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Third Sunday after the Epiphany

The Hearing of the Word

When the remnant people, in Persia, returned from exile to rebuild Jerusalem, the book of the law of Moses was read publicly to encourage them. Reading rom Nehemiah:

All the people of Israel gathered together into the square before the Water Gate. They told the scribe Ezra to bring the book of the law of Moses, which the Lord had given to Israel. Accordingly, the priest Ezra brought the law before the assembly, both men and women and all who could hear with understanding. This was on the first day of the seventh month. He read from it facing the square before the Water Gate from early morning until midday, in the presence of the men and the women and those who could understand; and the ears of all the people were attentive to the book of the law.

The public reading often invokes a response from the listeners. It has a powerful effect on those who were returning to Jerusalem. They were receiving a blessing from God through Ezra and were in an attitude of worship. This helped open their hearts to the message. Again from Nehemiah:

Ezra opened the book in the sight of all the people, for he was standing above all the people; and when he opened it, all the people stood up. Then Ezra blessed the Lord, the great God, and all the people answered, “Amen, Amen,” lifting up their hands. Then they bowed their heads and worshiped the Lord with their faces to the ground.   (Nehemiah 8:1-3, 5-6)

In many liturgical churches it is customary to read the appointed scriptures of the lectionary during the worship service. This was an ancient tradition in Judaism. It was true in the time of Jesus. From today’s Gospel reading::

When he came to Nazareth, where he had been brought up, he went to the synagogue on the sabbath day, as was his custom. He stood up to read, and the scroll of the prophet Isaiah was given to him. He unrolled the scroll and found the place where it was written:

“The Spirit of the Lord is upon me,

because he has anointed me
to bring good news to the poor.

He has sent me to proclaim release to the captives
and recovery of sight to the blind,
to let the oppressed go free,

to proclaim the year of the Lord’s favor.”

And he rolled up the scroll, gave it back to the attendant, and sat down. The eyes of all in the synagogue were fixed on him.   (Luke 4:14-20)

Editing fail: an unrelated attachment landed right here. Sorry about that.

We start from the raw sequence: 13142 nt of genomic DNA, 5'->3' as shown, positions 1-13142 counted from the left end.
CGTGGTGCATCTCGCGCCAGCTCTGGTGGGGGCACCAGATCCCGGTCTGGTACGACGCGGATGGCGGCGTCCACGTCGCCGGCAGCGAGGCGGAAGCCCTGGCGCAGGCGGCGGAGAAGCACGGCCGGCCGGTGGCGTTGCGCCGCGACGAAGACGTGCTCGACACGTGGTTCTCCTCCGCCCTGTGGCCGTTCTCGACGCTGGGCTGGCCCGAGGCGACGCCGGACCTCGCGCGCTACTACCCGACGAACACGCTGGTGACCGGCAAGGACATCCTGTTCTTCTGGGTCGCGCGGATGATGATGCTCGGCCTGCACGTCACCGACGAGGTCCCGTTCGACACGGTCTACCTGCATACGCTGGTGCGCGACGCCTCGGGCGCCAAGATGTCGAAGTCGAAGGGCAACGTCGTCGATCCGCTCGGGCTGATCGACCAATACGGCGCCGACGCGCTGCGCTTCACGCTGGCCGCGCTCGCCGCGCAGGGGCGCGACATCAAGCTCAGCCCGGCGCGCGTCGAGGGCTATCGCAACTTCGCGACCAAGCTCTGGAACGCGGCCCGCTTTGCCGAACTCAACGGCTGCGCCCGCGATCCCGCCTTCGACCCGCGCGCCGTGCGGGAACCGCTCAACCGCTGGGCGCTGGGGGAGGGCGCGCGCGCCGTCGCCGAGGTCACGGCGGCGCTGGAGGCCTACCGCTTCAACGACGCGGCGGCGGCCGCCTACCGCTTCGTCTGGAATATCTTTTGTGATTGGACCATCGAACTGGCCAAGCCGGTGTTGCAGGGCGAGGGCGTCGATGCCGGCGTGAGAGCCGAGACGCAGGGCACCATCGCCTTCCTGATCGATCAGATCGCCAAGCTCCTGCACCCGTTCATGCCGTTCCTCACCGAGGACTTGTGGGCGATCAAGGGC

How did these two public readings of God’s word compare? Let us see. It is clear that the listeners in the synagogue were attentive to what Jesus read. From Nehemiah we read that “the ears of all the people were attentive to the book of the law.” But how did the response of the listeners compare between the two Group? Again, reading from Nehemiah:

Nehemiah, who was the governor, and Ezra the priest and scribe, and the Levites who taught the people said to all the people, “This day is holy to the Lord your God; do not mourn or weep.” For all the people wept when they heard the words of the law. Then he said to them, “Go your way, eat the fat and drink sweet wine and send portions of them to those for whom nothing is prepared, for this day is holy to our Lord; and do not be grieved, for the joy of the Lord is your strength.”   (Nehemiah 8:9-10)

The people wept when they heard the law. They understood that they had forsaken the law of Moses and they were grieved. The power of the word of God is beautifully addressed in the Book of Hebrews:

Indeed, the word of God is living and active, sharper than any two-edged sword, piercing until it divides soul from spirit, joints from marrow; it is able to judge the thoughts and intentions of the heart. And before him no creature is hidden, but all are naked and laid bare to the eyes of the one to whom we must render an account.   (Hebrews 4:12-13)

God’s Word is truth. God reveals our innermost being. He is a just God. But he is also loving and forgiving. The psalmist wrote:

The statutes of the Lord are just
and rejoice the heart;
the commandment of the Lord is clear
and gives light to the eyes.

The fear of the Lord is clean
and endures for ever;
the judgments of the Lord are true
and righteous altogether.   (Psalm 19:8-9)

How we respond to the Word is all important.

After Jesus read the appointed scripture from Isaiah, He made this bold statement to his hometown people of Nazareth who knew him as the carpenter’s son:

Today this scripture has been fulfilled in your hearing.”   (Luke 4:21)

The word “today‘ jolted the listeners. It is one thing to hear scripture with piety and feigned reverence, but it is quite another to understand the scripture is always now. To be sure, Jesus proclaimed a powerful fulfillment of prophecy. His listeners were not prepared for this, but neither were they in worship as the exiles. We remember that they wanted to throw Jesus off a cliff and kill him.

How do we respond to the reading of scripture? Or how do we respond to the sermon? This may make us feel uncomfortable. It often leads to sorrow, but also joy when we repent. Without repentance the Word of God cannot be fully active in our lives.

With an attitude of worship and humility before God great things can transpire. The returning exiles rebuilt the walls around Jerusalem and the new temple. Equally as important, if not more so, their faith in God was restored.

Reading from the Book of Acts, The Apostle Paul spoke to the Ephesian elders:

And now I commend you to God and to the message of his grace, a message that is able to build you up and to give you the inheritance among all who are sanctified.   (Acts 20:32)

What is our destiny?  What is our inheritance? It is dependent upon our hearing of the word. The Apostle Paul wrote to the Romans:

As it is written, “How beautiful are the feet of those who bring good news!” But not all have obeyed the good news; for Isaiah says, “Lord, who has believed our message?” So faith comes from what is heard, and what is heard comes through the word of Christ.   (Romans 10:15-17)